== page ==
New research suggests that oleocanthal found in olive oil may possess the ability to help the body rid itself of amyloid plaques found in Alzheimer’s Disease (the brain-degenerative disease). Amyloid plaques are thought to build up over time and cause irrevocable damage. A research team from the University of Louisiana at Monroe, led by Amal Kaddoumi, gave groups of mice oleocanthal from olive oil and found a consistent pattern of producing two proteins and key enzymes that are believed to be critical in the removal amyloid plaques, thereby preventing Alzheimer’s from occurring in the first place.
The team stated: “We provide in vitro and in vivo evidence for the potential of oleocanthal to enhance beta-amyloid clearance from the brain via up-regulation of P-glycoprotein (P-gp) and LDL lipoprotein receptor related protein-1 (LRP1), major beta-amyloid transport proteins, at the blood-brain barrier.”
While traditionally noted for its high concentration of healthful monounsaturated fats, this research suggests that oleocanthal may be the actual protective agent. Researchers noted the results with certainty: “Our results demonstrated significant increase in beta-amyloid degradation as a result of the up-regulation of AB degrading enzymes following oleocanthal treatment,” they said.
Abuznait, et al. (2013). Olive-Oil Derived Oleocanthal Enhances B-Amyloid Clearance as a Potential Neuroprotective Mechanism Against Alzheimer’s Disease. Chemical Neuroscience.
Grass-fed beef and other animal foods. As opposed to traditional, grain-fed livestock, meat that comes from animals fed grass also contains anti-inflammatory omega-3s, but in lower concentrations than coldwater fish. Free-range livestock that graze in pastures build up higher levels of omega-3s. Meat from grain-fed animals has virtually no omega-3s and plenty of saturated fat. Cooking tip: Unless it’s ground, grass-fed beef may be tougher, so slow cook it.
Olive oil. Olive oil is a great source of oleic acid, another anti-inflammatory oil. Researchers wrote in the October 2007 Journal of the American College of Nutrition that those who consume more oleic acid have better insulin function and lower blood sugar. Shopping tip: Opt for extra-virgin olive oil, which is the least processed, and use it instead of other cooking oils.
Spread Olive Oil on dark-green lettuce, spinach, tomatoes, and other salad veggies. These are rich in vitamin C and other antioxidants, nutrients that dampen inflammation.
Cruciferous vegetables. These veggies, which include broccoli, cauliflower, Brussels sprouts, and kale, are also loaded with antioxidants. But they provide one other ingredient — sulfur — that the body needs to make its own high-powered antioxidants, such as one called glutathione.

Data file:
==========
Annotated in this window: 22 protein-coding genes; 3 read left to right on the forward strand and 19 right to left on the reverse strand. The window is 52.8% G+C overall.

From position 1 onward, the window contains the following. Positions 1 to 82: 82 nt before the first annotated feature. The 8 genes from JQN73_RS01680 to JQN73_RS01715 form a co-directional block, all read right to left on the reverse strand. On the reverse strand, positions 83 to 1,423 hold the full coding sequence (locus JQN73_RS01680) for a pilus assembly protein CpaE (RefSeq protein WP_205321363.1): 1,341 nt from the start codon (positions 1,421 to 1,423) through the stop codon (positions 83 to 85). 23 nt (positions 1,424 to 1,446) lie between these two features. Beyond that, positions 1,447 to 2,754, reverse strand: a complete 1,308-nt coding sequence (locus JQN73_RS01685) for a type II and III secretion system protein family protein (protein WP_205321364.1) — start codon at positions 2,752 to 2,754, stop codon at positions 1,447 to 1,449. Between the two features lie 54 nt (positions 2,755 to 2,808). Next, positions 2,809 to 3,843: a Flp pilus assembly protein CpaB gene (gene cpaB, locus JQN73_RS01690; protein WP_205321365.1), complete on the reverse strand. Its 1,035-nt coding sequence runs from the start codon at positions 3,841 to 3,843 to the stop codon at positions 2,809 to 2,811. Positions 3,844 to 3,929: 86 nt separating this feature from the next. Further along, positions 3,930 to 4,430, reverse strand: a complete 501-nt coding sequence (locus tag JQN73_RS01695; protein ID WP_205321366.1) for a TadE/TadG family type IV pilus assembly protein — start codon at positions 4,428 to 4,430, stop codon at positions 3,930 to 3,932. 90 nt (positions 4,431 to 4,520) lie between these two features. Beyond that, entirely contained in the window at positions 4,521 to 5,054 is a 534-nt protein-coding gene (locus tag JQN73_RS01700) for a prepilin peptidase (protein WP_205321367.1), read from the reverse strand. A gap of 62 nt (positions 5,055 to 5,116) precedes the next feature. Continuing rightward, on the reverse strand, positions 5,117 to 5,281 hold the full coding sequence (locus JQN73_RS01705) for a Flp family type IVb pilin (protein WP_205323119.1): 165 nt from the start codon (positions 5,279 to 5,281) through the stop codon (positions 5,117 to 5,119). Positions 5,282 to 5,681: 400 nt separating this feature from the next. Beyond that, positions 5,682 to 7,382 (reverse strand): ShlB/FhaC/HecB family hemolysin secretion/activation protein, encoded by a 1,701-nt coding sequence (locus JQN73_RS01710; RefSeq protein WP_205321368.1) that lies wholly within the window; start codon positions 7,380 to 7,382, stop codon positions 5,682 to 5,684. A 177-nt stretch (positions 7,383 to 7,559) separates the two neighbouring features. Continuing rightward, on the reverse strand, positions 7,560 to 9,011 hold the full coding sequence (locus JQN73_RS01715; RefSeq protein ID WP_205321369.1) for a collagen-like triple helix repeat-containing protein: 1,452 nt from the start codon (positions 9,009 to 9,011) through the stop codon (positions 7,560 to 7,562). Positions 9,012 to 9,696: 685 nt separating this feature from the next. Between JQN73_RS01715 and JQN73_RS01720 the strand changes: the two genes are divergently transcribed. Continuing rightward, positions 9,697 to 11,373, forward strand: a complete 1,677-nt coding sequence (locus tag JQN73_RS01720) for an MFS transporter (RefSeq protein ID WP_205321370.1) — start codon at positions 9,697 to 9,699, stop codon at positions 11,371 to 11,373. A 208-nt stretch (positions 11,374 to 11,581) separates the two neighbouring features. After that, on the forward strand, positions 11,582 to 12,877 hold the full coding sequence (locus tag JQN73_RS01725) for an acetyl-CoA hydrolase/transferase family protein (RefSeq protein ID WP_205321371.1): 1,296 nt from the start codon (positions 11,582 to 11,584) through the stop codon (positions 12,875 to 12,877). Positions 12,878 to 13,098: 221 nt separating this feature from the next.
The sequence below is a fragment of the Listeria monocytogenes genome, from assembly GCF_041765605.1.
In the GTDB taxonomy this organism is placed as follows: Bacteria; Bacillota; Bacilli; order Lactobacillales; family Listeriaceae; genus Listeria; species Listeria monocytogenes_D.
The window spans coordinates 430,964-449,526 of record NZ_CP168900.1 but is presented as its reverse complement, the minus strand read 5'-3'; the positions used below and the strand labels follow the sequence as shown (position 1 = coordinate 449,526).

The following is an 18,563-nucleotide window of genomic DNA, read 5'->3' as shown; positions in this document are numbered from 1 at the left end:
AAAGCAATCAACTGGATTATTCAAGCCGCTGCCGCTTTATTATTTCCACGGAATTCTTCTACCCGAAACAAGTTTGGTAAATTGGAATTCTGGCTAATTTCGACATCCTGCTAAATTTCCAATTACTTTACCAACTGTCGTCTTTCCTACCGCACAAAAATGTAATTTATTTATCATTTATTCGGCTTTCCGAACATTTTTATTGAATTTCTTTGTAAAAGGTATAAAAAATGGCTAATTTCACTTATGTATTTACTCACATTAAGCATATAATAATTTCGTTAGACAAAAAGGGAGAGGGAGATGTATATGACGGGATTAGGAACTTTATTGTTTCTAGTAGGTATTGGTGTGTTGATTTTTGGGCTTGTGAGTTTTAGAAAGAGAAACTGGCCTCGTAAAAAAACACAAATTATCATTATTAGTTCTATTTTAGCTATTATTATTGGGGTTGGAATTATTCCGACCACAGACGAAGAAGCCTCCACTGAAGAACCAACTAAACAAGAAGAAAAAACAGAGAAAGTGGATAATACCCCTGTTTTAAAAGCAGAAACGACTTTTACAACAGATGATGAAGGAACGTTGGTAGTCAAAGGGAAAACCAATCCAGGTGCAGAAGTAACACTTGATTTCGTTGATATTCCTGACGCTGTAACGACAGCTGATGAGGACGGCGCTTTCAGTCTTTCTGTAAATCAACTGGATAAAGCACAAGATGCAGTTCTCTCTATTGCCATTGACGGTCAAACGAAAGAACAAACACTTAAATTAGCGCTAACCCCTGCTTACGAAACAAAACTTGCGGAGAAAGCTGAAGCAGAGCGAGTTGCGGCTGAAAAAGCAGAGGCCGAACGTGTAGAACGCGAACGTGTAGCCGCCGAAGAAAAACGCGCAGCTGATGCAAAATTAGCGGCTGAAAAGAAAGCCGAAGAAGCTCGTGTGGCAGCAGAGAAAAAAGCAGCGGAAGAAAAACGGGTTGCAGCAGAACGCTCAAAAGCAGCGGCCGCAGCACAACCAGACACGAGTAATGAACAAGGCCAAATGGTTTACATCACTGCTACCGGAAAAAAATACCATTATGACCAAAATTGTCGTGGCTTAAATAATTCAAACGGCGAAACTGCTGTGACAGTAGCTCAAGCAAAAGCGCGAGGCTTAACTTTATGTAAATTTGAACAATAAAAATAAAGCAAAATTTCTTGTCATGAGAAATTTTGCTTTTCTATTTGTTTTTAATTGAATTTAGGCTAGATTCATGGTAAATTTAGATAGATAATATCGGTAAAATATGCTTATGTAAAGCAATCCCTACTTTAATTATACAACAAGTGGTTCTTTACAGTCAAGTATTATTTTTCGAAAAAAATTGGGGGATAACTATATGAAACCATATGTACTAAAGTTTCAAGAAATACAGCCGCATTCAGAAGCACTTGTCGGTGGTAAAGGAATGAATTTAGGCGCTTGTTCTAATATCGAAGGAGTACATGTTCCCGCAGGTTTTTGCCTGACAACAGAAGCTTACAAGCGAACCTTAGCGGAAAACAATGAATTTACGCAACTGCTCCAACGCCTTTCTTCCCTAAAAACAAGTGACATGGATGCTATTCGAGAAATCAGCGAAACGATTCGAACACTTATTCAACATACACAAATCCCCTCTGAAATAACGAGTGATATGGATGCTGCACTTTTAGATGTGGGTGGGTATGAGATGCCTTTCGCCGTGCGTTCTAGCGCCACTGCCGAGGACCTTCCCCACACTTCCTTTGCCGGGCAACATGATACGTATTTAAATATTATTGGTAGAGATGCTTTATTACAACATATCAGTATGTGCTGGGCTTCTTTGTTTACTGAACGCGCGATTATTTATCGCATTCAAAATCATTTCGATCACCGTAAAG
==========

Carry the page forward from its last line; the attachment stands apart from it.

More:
Turmeric. This spice contains a powerful, natural anti-inflammatory compound, according to a report in the August 2007 Biochemical Pharmacology. Turmeric has long been part of curry spice blends, used in southern Asian cuisines. To use: Buy powdered curry spice (which contains turmeric and other spices) and use it as a seasoning when pan-frying chicken breasts in olive oil.
This relative of tumeric is also known for its anti-inflammatory benefits, and some research suggests that it might also help control blood sugar. Suggestion: Brew your own ginger tea. Use a peeler to remove the skin off a piece of ginger, then add several thin slices to a cup of hot water and let steep for a few minutes.
Garlic. The research isn’t consistent, but garlic may have some anti-inflammatory and glucose-regulating benefits and it may also help your body fight infections. At the very least, it won’t hurt and makes for a tasty addition to food. Kitchen tip: Dice garlic and fresh rosemary, and rub them on a whole chicken before roasting.
Green tea. Like fruits and vegetables, green tea contains natural anti-inflammatory compounds. It may even reduce the risk of heart disease and cancer. Suggestion: Drink a cup a day — or brew it like sun tea, refrigerate, and serve.
Here is a simple plan for eating healthy fats:
Eliminate bad fats from your diet, including vegetable and seed oils and hydrogenated oils.
DO consume plenty of good fats, including avocados, olive oil, coconut oil, fish oil, nuts (walnuts, macademia nuts are good), eggs, wild salmon, sardines and naturally-raised meats.
Avoid processed carbohydrates, grains and sugars.
DO consume a wide variety of herbs, leafy greens, and vegetables every day, and a moderate amount of fruit (usually only 1-2 pieces per day).
Engage in resistance exercise to build strength and muscle, and interval training to quickly shed fat.
Eat unprocessed, natural foods.
Supplement with Omega 3 fish oils (EPA-DHA 720 by Metagenics)